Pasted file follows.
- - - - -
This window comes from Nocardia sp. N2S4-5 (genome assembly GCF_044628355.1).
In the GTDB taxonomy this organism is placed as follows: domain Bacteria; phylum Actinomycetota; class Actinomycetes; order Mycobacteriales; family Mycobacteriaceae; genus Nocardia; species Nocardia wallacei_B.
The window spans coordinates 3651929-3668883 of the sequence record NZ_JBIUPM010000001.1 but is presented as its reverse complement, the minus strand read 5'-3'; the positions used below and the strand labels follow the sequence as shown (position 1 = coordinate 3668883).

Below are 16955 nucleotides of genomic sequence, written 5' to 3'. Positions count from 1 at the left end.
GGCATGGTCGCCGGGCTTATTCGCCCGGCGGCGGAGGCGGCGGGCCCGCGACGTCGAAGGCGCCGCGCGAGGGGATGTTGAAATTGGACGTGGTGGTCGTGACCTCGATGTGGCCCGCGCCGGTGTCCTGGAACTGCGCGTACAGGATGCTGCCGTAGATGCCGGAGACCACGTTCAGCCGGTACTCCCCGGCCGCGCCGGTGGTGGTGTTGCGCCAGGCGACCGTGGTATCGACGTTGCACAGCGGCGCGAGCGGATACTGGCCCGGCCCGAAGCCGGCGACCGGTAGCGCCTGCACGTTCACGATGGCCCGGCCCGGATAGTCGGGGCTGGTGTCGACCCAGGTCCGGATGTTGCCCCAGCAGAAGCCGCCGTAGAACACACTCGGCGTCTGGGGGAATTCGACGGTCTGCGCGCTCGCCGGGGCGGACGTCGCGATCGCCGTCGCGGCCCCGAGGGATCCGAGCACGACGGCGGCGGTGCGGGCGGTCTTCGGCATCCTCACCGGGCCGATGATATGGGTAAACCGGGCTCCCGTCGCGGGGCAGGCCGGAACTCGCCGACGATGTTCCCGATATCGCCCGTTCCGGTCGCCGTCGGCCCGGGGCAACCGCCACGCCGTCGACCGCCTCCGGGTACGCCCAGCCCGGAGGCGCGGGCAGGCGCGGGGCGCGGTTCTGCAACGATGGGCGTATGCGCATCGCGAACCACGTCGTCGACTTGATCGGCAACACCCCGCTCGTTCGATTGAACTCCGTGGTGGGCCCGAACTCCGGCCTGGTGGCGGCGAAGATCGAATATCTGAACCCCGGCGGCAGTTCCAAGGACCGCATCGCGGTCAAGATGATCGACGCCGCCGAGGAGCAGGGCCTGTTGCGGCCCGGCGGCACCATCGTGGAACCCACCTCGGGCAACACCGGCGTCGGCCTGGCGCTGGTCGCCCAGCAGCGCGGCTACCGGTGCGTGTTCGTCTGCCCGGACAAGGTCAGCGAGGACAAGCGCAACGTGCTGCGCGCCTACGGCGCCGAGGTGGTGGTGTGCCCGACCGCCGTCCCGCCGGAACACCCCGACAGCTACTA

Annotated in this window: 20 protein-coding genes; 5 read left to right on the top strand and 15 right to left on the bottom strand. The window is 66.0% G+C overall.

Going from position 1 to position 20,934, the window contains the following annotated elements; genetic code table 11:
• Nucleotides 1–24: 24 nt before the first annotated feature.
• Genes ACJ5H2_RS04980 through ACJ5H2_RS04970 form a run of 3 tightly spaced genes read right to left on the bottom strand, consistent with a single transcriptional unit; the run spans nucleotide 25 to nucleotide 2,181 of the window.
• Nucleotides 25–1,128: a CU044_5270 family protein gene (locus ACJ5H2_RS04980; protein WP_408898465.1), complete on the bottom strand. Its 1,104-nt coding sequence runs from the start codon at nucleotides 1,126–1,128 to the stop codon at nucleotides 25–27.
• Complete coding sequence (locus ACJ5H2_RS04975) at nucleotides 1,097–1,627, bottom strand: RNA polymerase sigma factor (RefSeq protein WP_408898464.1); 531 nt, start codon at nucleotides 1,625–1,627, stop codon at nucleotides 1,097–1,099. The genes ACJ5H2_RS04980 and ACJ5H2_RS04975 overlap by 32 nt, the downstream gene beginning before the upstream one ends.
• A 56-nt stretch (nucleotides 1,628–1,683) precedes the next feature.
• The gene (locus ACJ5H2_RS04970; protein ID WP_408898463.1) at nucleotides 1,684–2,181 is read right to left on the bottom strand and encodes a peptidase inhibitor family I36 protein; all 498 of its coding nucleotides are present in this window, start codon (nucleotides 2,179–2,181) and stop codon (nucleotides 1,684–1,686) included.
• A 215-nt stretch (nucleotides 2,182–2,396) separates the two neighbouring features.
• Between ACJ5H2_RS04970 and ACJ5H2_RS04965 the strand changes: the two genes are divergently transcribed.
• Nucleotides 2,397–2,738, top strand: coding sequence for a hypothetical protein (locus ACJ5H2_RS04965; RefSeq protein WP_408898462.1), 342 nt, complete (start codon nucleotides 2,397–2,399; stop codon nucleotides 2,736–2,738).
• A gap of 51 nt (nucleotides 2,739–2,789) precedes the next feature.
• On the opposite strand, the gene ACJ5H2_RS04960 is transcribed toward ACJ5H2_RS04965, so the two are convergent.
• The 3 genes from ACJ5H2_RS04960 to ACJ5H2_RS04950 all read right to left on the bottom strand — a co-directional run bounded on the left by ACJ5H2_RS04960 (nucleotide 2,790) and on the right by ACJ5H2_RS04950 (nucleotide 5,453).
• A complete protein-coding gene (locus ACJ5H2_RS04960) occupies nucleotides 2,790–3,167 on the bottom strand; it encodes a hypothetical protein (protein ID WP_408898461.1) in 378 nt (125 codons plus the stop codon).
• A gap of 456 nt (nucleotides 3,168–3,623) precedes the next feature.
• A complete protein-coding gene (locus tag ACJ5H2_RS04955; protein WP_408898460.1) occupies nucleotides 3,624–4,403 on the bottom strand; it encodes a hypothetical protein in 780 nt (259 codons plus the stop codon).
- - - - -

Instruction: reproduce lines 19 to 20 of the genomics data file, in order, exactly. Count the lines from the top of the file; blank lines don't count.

• The 3 genes from ACJ5H2_RS04960 to ACJ5H2_RS04950 all read right to left on the bottom strand — a co-directional run bounded on the left by ACJ5H2_RS04960 (nucleotide 2,790) and on the right by ACJ5H2_RS04950 (nucleotide 5,453).
• A complete protein-coding gene (locus ACJ5H2_RS04960) occupies nucleotides 2,790–3,167 on the bottom strand; it encodes a hypothetical protein (protein ID WP_408898461.1) in 378 nt (125 codons plus the stop codon).